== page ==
James Hughes1, Maureen Sheehan2, Jill Evans3
1Princess Alexandra Hospital, Brisbane, Australia, 2Drug and Alcohol Brief Intervention Team, Logan Hospital, Medowbrook, Australia, 3Metro South Addiction and Mental Health Services, Brisbane, Australia
Background: Alcohol and other drug (AOD) use are common in our society. The use of these substances flow throughout all areas of healthcare and is especially prevalent in patients presenting to the emergency department with signs of mental illness. At the extreme end of these presentations, patients present involuntarily with either police or ambulance officers via an Emergency Examination Order (EEO).
Aim: The aim of this study was to identify and describe the population presenting to the ED involuntarily with and without substance misuse as a precipitating factor and explain the differences in care between these two populations.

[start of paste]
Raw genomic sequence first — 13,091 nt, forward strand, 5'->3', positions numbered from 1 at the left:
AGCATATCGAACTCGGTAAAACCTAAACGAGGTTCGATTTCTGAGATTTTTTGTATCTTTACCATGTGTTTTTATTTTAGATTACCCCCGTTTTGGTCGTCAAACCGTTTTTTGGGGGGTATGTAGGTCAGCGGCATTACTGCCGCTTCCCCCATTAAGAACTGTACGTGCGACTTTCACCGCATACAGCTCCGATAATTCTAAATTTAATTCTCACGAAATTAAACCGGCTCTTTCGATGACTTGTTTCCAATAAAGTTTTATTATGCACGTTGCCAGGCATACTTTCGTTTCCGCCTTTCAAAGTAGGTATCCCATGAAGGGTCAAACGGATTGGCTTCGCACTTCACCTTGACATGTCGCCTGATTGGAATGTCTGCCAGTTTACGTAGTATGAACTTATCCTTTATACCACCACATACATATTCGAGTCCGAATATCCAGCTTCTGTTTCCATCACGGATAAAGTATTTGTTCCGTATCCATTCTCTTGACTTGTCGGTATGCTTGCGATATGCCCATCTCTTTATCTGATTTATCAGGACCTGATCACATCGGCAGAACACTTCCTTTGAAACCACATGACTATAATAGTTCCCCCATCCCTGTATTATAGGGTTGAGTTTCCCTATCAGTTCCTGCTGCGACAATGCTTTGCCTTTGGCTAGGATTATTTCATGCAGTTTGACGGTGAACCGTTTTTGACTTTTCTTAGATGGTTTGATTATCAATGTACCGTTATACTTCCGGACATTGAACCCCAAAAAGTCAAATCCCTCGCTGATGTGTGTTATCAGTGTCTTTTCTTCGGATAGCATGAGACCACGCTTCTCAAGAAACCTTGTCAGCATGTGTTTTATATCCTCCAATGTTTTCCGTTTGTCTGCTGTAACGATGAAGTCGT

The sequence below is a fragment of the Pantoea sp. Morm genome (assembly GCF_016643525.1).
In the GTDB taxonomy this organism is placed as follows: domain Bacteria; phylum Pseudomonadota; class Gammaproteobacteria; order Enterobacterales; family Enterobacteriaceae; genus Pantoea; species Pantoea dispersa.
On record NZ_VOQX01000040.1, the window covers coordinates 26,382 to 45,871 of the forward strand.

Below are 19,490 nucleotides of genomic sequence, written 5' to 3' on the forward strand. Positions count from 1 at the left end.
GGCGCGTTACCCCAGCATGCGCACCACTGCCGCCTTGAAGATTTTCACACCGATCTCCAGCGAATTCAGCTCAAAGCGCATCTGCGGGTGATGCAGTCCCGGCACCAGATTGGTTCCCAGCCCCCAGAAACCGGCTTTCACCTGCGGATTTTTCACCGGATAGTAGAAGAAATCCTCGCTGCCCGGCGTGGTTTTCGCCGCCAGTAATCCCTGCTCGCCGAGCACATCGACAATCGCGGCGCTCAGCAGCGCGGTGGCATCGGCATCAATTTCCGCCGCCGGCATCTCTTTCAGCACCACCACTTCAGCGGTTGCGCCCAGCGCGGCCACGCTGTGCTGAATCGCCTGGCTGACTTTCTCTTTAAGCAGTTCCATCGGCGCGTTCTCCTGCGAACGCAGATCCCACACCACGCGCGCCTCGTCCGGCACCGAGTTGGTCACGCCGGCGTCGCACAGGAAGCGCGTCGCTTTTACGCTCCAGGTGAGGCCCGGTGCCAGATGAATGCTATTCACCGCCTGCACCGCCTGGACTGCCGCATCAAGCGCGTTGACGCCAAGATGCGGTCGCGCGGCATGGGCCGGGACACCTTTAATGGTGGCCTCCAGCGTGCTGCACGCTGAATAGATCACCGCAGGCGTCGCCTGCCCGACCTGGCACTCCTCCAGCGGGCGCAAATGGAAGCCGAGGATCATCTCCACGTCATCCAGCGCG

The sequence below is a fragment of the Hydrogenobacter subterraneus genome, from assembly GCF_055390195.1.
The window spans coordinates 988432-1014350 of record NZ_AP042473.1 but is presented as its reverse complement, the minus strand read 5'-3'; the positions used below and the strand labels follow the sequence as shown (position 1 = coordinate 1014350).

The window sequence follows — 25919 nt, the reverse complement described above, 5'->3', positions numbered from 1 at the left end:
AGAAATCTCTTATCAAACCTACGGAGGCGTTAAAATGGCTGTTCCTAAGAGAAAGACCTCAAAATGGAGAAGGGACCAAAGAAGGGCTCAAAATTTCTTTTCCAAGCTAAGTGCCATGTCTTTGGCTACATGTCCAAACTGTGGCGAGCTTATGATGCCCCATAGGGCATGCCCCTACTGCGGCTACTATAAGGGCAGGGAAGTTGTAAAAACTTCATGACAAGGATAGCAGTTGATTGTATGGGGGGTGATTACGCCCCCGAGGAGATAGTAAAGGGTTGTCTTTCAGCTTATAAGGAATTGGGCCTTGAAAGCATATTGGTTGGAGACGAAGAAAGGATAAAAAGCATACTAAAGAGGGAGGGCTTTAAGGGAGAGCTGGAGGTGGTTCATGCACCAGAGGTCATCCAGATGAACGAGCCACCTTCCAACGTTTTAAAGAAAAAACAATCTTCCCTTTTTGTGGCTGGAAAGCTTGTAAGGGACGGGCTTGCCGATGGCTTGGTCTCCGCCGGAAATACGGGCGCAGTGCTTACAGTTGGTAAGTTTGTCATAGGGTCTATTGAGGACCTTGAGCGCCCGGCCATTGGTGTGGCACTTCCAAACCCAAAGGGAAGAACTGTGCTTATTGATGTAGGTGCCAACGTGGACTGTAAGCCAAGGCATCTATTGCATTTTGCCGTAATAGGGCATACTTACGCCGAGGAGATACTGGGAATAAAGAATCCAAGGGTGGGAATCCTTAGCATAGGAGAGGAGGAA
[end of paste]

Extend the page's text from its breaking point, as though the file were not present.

Methods: Quantitative descriptive analysis was used to describe this population between April and June 2015.
Results: During the study period, there were 317 patients reported to be on an EEO presented, which represented 2.32% of total presentations for this time. In patients presenting to one large inner city emergency department involuntarily, 30% had alcohol or other drug misuse as a precipitating factor. Patients who involuntarily presented with alcohol and other misuse stay longer in the emergency department than others that do not have alcohol or other drug misuse. These patients frequently represent, with over 50% representing at 90 days however this was not associated with alcohol or other drug misuse. Almost all patients who present involuntarily are discharged home post review by a mental health team. Significant improvements in care can be made in this population if the opportunistic treatment of both mental illness and AOD misuse is completed in the emergency department.
Mr Hughes has worked in some of the busiest emergency departments in Queensland. He currently is a Clinical Nurse Consultant at the Princess Alexandra Hospital in Brisbane and is completing his PhD in factors that influence pain care in the emergency department.